Scania trains in Japan

By: Amie Hickland


Scania sent a trainer to Japan to help with the arrival of Australian-built articulated buses

Scania trains in Japan
Scania Australia bus driver development trainer Alana Mountfield with Niigata Kotsu bus drivers

Australian and Japanese bus drivers have ‘remarkable similarities,’ according to and Australian driver trainer who was in Japan for the deployment of a fleet of Australian-built articulated buses.

Scania Australia bus driver development trainer Alana Mountfield recently visited the country to assist a new Scania customer prepare for the deployment of a fleet of Australian-built articulated buses.

Niigata Kotsu, the bus operator in Niigata, a city on the north-western side of Japan, is taking delivery of 15 Scania K 360 articulated buses fitted with Volgren bodies.

These are the first Scania articulated on the road in Japan and they will run on a new Bus Rapid Transit route from the Niigata Railway Station to a major shopping mall, to try to reduce passenger car traffic through the centre of the city.

Mountfield says Japanese drivers and Australian drivers have "remarkable similarities".

"The biggest challenge for this group of drivers at Niigata Kotsu was their lack of experience in driving this combination of vehicle," she says.

"The articulated buses and the concepts of driving a vehicle with trailer principles was completely new to the group.

"In saying that, they picked it up quite quickly when provided with demonstrations, tips, feedback and encouragement to think about the driving task or manoeuver through anticipation."

Mountfield was able to familiarise herself with the vehicles before she left which led to the most beneficial driver training package for the operator, Niigata Kotsu.

"I have no doubt that as they continue to be exposed to the vehicles, that the familiarisation will enable them to operate the buses in the ideal way and their fuel efficient driving techniques will continue to improve."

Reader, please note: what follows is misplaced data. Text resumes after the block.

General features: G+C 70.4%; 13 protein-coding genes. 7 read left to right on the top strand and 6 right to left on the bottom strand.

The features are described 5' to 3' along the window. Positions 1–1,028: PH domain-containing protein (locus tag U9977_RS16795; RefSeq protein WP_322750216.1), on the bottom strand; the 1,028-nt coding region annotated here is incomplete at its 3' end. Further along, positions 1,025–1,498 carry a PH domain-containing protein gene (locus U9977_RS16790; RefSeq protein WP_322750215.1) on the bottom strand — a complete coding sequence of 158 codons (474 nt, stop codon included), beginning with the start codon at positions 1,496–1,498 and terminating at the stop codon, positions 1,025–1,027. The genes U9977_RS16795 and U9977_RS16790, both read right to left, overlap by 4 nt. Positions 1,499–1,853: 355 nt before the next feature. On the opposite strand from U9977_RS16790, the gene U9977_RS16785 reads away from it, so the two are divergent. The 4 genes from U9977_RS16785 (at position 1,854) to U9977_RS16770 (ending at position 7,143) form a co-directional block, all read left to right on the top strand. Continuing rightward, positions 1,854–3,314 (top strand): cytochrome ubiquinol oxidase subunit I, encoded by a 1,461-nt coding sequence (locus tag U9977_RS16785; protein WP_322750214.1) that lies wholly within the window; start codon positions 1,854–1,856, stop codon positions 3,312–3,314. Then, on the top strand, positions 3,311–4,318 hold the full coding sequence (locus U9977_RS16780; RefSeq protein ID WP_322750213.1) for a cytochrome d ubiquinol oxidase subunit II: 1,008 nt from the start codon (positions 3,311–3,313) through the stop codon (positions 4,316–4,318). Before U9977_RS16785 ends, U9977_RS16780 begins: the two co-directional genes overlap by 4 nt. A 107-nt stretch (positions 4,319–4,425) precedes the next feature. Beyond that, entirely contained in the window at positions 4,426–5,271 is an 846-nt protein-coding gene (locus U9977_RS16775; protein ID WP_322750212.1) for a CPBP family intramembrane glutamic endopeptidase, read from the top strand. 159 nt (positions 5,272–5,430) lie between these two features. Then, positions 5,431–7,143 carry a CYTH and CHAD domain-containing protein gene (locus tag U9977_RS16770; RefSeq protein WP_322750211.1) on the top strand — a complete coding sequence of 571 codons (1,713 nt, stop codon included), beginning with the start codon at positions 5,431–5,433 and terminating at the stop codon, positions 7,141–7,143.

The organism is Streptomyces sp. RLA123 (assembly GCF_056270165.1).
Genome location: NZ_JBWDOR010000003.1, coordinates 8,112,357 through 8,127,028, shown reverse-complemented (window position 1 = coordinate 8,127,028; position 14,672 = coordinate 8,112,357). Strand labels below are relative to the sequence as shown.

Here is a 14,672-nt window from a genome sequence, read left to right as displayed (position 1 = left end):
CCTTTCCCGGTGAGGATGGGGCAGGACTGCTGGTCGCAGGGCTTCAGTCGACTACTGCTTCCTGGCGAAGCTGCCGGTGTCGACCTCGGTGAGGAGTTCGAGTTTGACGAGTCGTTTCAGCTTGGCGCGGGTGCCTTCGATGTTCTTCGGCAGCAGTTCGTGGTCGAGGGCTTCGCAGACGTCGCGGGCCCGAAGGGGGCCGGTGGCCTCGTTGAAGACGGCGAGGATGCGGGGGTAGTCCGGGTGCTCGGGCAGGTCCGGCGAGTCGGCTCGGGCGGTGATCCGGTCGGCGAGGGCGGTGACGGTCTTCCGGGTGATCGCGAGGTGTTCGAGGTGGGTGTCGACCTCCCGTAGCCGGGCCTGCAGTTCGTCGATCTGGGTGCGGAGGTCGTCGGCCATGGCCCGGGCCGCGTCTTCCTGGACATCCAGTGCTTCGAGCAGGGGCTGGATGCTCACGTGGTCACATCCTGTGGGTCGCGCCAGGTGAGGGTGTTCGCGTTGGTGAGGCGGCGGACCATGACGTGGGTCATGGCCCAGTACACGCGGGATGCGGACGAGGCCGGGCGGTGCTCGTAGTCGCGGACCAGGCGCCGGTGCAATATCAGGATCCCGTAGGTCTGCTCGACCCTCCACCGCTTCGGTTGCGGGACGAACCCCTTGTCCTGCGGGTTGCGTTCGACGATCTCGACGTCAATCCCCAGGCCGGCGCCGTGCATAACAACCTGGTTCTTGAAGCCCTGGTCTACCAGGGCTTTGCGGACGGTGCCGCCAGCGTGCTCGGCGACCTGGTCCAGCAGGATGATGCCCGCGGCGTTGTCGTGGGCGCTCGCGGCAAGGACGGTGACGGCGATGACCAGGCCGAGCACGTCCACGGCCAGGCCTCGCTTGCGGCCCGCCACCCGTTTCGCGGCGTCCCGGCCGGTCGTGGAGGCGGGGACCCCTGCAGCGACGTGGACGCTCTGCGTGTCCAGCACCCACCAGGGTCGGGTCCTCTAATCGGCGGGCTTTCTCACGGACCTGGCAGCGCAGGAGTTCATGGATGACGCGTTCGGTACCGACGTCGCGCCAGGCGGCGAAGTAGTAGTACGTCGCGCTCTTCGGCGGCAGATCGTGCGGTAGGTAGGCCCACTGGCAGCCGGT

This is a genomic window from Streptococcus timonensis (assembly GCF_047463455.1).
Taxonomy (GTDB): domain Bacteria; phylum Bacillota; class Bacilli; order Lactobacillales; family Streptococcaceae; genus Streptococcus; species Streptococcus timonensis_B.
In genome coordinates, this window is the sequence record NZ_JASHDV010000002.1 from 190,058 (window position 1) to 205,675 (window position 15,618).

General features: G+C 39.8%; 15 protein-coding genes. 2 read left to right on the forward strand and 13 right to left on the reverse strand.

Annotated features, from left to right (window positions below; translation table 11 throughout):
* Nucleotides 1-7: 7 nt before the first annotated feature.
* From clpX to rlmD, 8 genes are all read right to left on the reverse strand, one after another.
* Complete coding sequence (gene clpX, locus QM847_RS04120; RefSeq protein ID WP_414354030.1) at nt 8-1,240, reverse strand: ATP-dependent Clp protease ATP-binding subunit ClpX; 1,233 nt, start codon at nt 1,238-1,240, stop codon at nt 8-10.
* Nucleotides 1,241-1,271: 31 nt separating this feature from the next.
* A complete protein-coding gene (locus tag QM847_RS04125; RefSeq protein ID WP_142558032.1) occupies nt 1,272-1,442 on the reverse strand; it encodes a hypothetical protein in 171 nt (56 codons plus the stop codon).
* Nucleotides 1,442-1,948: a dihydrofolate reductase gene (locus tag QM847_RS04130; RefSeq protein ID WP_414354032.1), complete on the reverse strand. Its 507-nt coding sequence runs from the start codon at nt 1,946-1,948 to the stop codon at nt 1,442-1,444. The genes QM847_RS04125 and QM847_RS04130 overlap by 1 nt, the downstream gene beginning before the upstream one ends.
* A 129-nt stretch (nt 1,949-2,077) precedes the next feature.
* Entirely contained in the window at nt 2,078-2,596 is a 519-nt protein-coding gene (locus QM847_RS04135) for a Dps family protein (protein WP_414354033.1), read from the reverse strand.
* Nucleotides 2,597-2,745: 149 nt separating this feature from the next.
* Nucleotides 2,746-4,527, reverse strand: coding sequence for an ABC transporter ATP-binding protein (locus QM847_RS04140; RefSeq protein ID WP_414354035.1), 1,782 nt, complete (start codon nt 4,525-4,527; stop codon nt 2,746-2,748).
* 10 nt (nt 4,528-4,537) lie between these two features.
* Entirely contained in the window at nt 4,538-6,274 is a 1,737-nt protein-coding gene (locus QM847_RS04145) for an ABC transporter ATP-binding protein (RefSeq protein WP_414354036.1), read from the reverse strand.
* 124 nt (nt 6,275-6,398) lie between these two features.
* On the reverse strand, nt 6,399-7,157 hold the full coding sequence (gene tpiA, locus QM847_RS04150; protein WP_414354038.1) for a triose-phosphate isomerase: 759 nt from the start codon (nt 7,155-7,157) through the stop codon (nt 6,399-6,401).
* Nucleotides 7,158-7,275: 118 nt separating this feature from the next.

Mountfield provided ‘train-the-trainer’ instruction to seven head drivers as well as six technicians who will be looking after the vehicles when the BRT route service commences in September.

A total of 50 drivers will be employed on the 7 km route.

"My focus was on articulated bus familiarisation, functionality, fuel efficiency, reversing in a straight line, reverse parking and reversing into a bay at 90-degrees, plus driver attitudes and general operation of an articulated bus," she says.

"We took the drivers on the route they will travel in the buses and explained to them how to drive the articulated bus around the bends, skills they picked up fairly quickly.

"Although none of the drivers or technicians spoke English and the instruction was translated on the spot by a helpful member of the Scania Japan team, the result was a high level of awareness and understanding after the 3-day course," she says.

This was Mountfields’s first international driver training opportunity and she says the program was very successful and the feedback extremely satisfying.

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